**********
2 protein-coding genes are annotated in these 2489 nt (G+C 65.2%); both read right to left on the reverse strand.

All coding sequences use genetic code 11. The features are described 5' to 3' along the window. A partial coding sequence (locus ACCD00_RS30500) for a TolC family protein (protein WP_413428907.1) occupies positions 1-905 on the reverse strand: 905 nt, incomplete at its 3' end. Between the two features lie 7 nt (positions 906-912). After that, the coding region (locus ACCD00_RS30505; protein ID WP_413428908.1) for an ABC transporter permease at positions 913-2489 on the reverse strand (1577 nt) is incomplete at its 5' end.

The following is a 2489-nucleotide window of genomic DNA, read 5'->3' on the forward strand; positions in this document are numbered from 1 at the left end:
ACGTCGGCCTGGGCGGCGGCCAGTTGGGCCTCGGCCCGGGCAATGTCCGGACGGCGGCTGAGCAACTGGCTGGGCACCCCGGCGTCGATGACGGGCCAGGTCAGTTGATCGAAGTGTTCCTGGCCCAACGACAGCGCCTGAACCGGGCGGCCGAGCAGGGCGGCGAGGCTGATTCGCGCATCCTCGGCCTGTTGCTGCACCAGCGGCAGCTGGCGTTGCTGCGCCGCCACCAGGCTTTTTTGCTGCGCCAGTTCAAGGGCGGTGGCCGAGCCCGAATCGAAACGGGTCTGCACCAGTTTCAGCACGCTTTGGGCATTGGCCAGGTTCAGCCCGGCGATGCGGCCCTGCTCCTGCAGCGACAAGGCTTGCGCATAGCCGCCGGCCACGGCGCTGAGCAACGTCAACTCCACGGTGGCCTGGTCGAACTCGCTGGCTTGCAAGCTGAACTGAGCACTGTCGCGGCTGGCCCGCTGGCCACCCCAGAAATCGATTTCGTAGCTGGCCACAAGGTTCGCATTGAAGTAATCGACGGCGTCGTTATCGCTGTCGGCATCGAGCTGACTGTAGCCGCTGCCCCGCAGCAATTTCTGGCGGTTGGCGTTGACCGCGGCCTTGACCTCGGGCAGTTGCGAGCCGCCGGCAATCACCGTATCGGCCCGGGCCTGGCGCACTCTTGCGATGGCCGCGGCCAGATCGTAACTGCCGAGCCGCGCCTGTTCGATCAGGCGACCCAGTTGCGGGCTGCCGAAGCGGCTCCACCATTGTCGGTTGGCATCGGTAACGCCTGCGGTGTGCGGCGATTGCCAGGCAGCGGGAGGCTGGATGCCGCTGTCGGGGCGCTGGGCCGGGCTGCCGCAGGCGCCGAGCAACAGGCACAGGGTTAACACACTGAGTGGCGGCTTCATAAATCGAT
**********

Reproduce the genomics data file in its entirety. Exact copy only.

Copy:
2 protein-coding genes are annotated in these 2489 nt (G+C 65.2%); both read right to left on the reverse strand.

All coding sequences use genetic code 11. The features are described 5' to 3' along the window. A partial coding sequence (locus ACCD00_RS30500) for a TolC family protein (protein WP_413428907.1) occupies positions 1-905 on the reverse strand: 905 nt, incomplete at its 3' end. Between the two features lie 7 nt (positions 906-912). After that, the coding region (locus ACCD00_RS30505; protein ID WP_413428908.1) for an ABC transporter permease at positions 913-2489 on the reverse strand (1577 nt) is incomplete at its 5' end.

The following is a 2489-nucleotide window of genomic DNA, read 5'->3' on the forward strand; positions in this document are numbered from 1 at the left end:
ACGTCGGCCTGGGCGGCGGCCAGTTGGGCCTCGGCCCGGGCAATGTCCGGACGGCGGCTGAGCAACTGGCTGGGCACCCCGGCGTCGATGACGGGCCAGGTCAGTTGATCGAAGTGTTCCTGGCCCAACGACAGCGCCTGAACCGGGCGGCCGAGCAGGGCGGCGAGGCTGATTCGCGCATCCTCGGCCTGTTGCTGCACCAGCGGCAGCTGGCGTTGCTGCGCCGCCACCAGGCTTTTTTGCTGCGCCAGTTCAAGGGCGGTGGCCGAGCCCGAATCGAAACGGGTCTGCACCAGTTTCAGCACGCTTTGGGCATTGGCCAGGTTCAGCCCGGCGATGCGGCCCTGCTCCTGCAGCGACAAGGCTTGCGCATAGCCGCCGGCCACGGCGCTGAGCAACGTCAACTCCACGGTGGCCTGGTCGAACTCGCTGGCTTGCAAGCTGAACTGAGCACTGTCGCGGCTGGCCCGCTGGCCACCCCAGAAATCGATTTCGTAGCTGGCCACAAGGTTCGCATTGAAGTAATCGACGGCGTCGTTATCGCTGTCGGCATCGAGCTGACTGTAGCCGCTGCCCCGCAGCAATTTCTGGCGGTTGGCGTTGACCGCGGCCTTGACCTCGGGCAGTTGCGAGCCGCCGGCAATCACCGTATCGGCCCGGGCCTGGCGCACTCTTGCGATGGCCGCGGCCAGATCGTAACTGCCGAGCCGCGCCTGTTCGATCAGGCGACCCAGTTGCGGGCTGCCGAAGCGGCTCCACCATTGTCGGTTGGCATCGGTAACGCCTGCGGTGTGCGGCGATTGCCAGGCAGCGGGAGGCTGGATGCCGCTGTCGGGGCGCTGGGCCGGGCTGCCGCAGGCGCCGAGCAACAGGCACAGGGTTAACACACTGAGTGGCGGCTTCATAAATCGAT